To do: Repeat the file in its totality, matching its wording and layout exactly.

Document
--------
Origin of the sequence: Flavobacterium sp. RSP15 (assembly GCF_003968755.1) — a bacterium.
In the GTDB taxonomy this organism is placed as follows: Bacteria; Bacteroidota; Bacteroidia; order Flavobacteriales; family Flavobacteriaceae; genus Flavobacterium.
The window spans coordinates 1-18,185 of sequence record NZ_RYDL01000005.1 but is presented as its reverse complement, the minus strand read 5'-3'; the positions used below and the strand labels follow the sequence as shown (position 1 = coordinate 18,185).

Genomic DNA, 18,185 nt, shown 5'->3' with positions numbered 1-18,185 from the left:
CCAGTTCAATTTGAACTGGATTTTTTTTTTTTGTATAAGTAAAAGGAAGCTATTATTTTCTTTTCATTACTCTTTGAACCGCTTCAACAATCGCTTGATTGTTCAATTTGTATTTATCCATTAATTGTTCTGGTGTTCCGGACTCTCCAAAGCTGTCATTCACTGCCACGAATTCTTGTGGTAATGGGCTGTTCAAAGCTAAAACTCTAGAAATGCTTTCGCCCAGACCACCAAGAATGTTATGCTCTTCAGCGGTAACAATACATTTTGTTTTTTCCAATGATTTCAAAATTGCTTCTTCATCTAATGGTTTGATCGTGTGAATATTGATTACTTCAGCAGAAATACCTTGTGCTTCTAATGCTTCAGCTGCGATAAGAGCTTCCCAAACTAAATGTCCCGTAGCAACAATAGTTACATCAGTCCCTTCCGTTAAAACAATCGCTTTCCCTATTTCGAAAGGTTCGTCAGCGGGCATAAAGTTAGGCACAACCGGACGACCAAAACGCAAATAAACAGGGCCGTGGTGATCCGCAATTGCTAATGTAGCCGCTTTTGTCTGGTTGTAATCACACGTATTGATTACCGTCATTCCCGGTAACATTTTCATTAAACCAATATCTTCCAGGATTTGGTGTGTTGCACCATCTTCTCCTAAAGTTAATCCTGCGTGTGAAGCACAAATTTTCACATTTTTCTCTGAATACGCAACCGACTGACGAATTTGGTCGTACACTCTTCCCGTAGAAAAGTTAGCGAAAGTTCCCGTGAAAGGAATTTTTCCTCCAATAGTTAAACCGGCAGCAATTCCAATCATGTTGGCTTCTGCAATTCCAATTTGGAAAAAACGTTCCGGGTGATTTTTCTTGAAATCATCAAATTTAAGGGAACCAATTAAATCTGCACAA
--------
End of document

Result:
Origin of the sequence: Flavobacterium sp. RSP15 (assembly GCF_003968755.1) — a bacterium.
In the GTDB taxonomy this organism is placed as follows: Bacteria; Bacteroidota; Bacteroidia; order Flavobacteriales; family Flavobacteriaceae; genus Flavobacterium.
The window spans coordinates 1-18,185 of sequence record NZ_RYDL01000005.1 but is presented as its reverse complement, the minus strand read 5'-3'; the positions used below and the strand labels follow the sequence as shown (position 1 = coordinate 18,185).

Genomic DNA, 18,185 nt, shown 5'->3' with positions numbered 1-18,185 from the left:
CCAGTTCAATTTGAACTGGATTTTTTTTTTTTGTATAAGTAAAAGGAAGCTATTATTTTCTTTTCATTACTCTTTGAACCGCTTCAACAATCGCTTGATTGTTCAATTTGTATTTATCCATTAATTGTTCTGGTGTTCCGGACTCTCCAAAGCTGTCATTCACTGCCACGAATTCTTGTGGTAATGGGCTGTTCAAAGCTAAAACTCTAGAAATGCTTTCGCCCAGACCACCAAGAATGTTATGCTCTTCAGCGGTAACAATACATTTTGTTTTTTCCAATGATTTCAAAATTGCTTCTTCATCTAATGGTTTGATCGTGTGAATATTGATTACTTCAGCAGAAATACCTTGTGCTTCTAATGCTTCAGCTGCGATAAGAGCTTCCCAAACTAAATGTCCCGTAGCAACAATAGTTACATCAGTCCCTTCCGTTAAAACAATCGCTTTCCCTATTTCGAAAGGTTCGTCAGCGGGCATAAAGTTAGGCACAACCGGACGACCAAAACGCAAATAAACAGGGCCGTGGTGATCCGCAATTGCTAATGTAGCCGCTTTTGTCTGGTTGTAATCACACGTATTGATTACCGTCATTCCCGGTAACATTTTCATTAAACCAATATCTTCCAGGATTTGGTGTGTTGCACCATCTTCTCCTAAAGTTAATCCTGCGTGTGAAGCACAAATTTTCACATTTTTCTCTGAATACGCAACCGACTGACGAATTTGGTCGTACACTCTTCCCGTAGAAAAGTTAGCGAAAGTTCCCGTGAAAGGAATTTTTCCTCCAATAGTTAAACCGGCAGCAATTCCAATCATGTTGGCTTCTGCAATTCCAATTTGGAAAAAACGTTCCGGGTGATTTTTCTTGAAATCATCAAATTTAAGGGAACCAATTAAATCTGCACAA